According to Press TV, at least 10 people were killed when the 6.4-magnitude quake hit the eastern tourist city of Hualien Tuesday. A family of five Chinese mainland nationals and a Canadian-Chinese couple remain missing.
They are all “believed to be trapped in the second floor of Yun Tsui building,” Hualien mayor Fu Kun-chi said on local television Friday, warning that the chances of finding people alive were now slim.
“Rescuers will seize the ‘golden 72 hours of rescue time’ to make an all-out effort for rescue,” he added.
The powerful tremor left a handful of buildings badly damaged — some tilting at precarious angles — as well as roads torn up.
Three of the partially collapsed buildings have been cleared of people and are now being demolished “in order to maintain safety for the public,” the mayor said, adding that authorities are probing possible construction irregularities.
The major focus for emergency responders remains another damaged building, the Yun Tsui apartment block, which housed the Beauty Stay Hotel on its lower floors. Seven of the dead perished in that building and the remaining missing were hotel guests there.
The lower floors of the 12-storey tower pancaked, leaving the structure leaning at a fifty-degree angle and sparking fears of an imminent collapse.
National Fire Agency search and rescue team Leader Liang Kuo-wei told AFP it had taken 12 hours to break through to the second-floor hotel room, where the Canadian couple was staying.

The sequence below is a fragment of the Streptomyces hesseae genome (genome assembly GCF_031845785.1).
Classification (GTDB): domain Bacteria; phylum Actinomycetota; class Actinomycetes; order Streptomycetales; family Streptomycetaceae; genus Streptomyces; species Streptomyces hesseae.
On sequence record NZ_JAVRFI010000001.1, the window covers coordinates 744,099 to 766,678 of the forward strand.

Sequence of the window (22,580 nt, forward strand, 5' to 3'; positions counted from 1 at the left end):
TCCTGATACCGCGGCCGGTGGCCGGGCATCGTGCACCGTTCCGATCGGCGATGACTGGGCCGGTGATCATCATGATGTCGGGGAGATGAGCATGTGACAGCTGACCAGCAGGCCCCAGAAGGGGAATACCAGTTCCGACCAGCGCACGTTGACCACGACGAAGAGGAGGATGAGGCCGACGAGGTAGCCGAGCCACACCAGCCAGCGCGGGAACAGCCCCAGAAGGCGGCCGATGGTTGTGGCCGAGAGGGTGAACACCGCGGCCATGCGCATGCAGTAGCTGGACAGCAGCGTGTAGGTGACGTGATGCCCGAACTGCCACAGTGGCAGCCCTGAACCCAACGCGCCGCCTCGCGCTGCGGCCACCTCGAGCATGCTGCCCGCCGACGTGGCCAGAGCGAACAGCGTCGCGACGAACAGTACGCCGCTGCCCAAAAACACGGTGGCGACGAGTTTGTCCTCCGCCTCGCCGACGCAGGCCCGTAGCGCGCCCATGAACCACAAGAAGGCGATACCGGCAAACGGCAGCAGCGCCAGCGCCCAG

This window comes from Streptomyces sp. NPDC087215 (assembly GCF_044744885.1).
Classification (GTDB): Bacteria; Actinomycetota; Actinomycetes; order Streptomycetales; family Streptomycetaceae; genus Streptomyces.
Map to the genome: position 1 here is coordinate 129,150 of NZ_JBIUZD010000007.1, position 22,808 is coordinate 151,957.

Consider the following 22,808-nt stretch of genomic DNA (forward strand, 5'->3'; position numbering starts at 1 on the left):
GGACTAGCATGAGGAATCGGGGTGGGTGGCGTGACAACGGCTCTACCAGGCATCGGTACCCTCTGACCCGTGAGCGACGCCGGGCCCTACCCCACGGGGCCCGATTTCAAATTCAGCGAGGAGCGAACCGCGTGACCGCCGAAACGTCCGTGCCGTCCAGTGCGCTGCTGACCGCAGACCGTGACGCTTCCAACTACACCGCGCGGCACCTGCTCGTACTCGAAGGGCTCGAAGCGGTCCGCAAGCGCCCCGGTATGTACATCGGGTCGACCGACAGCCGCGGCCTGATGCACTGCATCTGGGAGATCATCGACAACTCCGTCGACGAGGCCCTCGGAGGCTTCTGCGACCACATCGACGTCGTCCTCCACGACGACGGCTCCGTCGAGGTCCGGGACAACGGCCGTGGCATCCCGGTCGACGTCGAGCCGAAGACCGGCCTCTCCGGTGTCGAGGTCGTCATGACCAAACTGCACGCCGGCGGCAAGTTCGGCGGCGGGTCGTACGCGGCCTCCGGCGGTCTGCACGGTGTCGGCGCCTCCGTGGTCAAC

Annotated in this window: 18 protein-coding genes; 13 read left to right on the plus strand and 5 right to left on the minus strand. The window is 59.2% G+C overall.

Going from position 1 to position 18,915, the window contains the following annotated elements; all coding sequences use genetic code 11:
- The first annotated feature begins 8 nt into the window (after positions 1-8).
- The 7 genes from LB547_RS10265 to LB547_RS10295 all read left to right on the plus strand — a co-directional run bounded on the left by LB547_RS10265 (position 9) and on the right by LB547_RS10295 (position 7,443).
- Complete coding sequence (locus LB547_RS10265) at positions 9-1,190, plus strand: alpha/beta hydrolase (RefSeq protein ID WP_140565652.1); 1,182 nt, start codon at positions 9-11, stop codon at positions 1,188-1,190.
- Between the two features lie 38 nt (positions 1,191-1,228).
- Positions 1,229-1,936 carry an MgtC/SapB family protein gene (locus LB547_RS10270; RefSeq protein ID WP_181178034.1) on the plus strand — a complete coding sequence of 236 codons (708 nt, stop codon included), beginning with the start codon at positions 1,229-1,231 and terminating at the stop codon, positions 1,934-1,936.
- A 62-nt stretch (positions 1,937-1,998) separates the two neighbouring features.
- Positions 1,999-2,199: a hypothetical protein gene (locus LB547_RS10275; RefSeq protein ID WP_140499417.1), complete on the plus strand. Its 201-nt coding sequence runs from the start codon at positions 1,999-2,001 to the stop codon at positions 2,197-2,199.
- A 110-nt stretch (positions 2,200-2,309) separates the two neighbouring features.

They had found their suitcase and “running shoes, sunglasses, and thermos,” he said, adding that they had earlier detected “signs of life” but had been unable to locate the couple and were now encountering smells of decay.
Hualien is one of Taiwan’s most popular tourist destinations as it lies on the picturesque east coast rail line and near the popular Taroko Gorge.
The Hualien quake came exactly two years to the day after a similar sized tremor struck the western city of Tainan, killing 117 people — most in a single apartment block that collapsed.
The island’s worst tremor in recent decades was a 7.6-magnitude quake in September 1999 that killed around 2,400 people.
That quake ushered in stricter building codes, but many of Taiwan’s older buildings remain perilously vulnerable to even moderate quakes.